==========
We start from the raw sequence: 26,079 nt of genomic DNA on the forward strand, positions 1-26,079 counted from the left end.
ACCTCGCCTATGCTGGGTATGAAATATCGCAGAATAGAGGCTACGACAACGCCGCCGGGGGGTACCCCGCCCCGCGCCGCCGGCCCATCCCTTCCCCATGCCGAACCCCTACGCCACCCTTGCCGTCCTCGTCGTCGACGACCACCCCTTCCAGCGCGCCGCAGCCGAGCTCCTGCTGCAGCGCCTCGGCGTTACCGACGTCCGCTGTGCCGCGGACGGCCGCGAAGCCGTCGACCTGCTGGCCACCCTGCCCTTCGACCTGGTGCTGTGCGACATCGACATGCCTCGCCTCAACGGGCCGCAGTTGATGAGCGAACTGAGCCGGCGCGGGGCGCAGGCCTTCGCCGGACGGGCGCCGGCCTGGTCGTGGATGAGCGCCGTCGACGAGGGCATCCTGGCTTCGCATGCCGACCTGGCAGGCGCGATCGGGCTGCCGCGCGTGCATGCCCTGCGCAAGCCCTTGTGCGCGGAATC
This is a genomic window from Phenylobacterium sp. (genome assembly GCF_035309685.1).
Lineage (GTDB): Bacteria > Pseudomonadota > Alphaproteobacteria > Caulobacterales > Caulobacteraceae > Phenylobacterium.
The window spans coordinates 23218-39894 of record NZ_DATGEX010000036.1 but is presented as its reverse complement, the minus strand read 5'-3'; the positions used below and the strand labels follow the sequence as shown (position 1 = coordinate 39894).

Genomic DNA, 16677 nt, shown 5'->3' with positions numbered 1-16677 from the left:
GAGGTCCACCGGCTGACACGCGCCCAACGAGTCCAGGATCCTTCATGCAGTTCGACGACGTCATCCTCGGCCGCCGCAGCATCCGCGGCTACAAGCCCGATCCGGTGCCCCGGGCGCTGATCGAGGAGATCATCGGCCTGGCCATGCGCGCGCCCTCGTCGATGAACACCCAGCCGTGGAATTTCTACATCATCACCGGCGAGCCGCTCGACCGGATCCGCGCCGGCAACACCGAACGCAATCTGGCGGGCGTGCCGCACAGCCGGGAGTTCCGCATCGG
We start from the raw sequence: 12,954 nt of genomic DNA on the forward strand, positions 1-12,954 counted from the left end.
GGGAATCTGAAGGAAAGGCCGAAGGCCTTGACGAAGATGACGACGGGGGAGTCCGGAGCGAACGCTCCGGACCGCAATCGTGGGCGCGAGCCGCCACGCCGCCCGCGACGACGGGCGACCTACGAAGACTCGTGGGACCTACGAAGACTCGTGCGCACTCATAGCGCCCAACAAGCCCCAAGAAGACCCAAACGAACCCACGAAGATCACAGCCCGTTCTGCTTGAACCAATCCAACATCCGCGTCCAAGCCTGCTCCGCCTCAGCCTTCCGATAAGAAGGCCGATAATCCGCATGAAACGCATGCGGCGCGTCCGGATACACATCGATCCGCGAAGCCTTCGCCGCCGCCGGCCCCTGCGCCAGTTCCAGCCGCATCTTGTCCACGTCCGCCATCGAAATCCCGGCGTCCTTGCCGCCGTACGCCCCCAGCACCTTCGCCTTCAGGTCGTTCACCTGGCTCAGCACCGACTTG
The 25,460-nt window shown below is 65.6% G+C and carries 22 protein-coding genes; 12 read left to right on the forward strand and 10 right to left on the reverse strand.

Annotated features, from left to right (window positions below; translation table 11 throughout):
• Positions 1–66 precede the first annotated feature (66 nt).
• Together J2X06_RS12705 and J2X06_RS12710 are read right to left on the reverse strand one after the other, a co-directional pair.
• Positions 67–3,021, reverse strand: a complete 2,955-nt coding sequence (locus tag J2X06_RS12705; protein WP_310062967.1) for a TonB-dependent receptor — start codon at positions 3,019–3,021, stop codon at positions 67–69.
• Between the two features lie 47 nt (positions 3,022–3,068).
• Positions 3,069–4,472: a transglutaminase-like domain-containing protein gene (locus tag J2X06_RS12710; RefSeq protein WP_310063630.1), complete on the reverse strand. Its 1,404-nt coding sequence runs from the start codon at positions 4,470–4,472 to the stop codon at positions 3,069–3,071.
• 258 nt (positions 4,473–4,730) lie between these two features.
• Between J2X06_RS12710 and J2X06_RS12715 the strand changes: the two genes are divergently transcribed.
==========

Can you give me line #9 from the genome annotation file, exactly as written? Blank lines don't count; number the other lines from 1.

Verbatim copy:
GGGAATCTGAAGGAAAGGCCGAAGGCCTTGACGAAGATGACGACGGGGGAGTCCGGAGCGAACGCTCCGGACCGCAATCGTGGGCGCGAGCCGCCACGCCGCCCGCGACGACGGGCGACCTACGAAGACTCGTGGGACCTACGAAGACTCGTGCGCACTCATAGCGCCCAACAAGCCCCAAGAAGACCCAAACGAACCCACGAAGATCACAGCCCGTTCTGCTTGAACCAATCCAACATCCGCGTCCAAGCCTGCTCCGCCTCAGCCTTCCGATAAGAAGGCCGATAATCCGCATGAAACGCATGCGGCGCGTCCGGATACACATCGATCCGCGAAGCCTTCGCCGCCGCCGGCCCCTGCGCCAGTTCCAGCCGCATCTTGTCCACGTCCGCCATCGAAATCCCGGCGTCCTTGCCGCCGTACGCCCCCAGCACCTTCGCCTTCAGGTCGTTCACCTGGCTCAGCACCGACTTG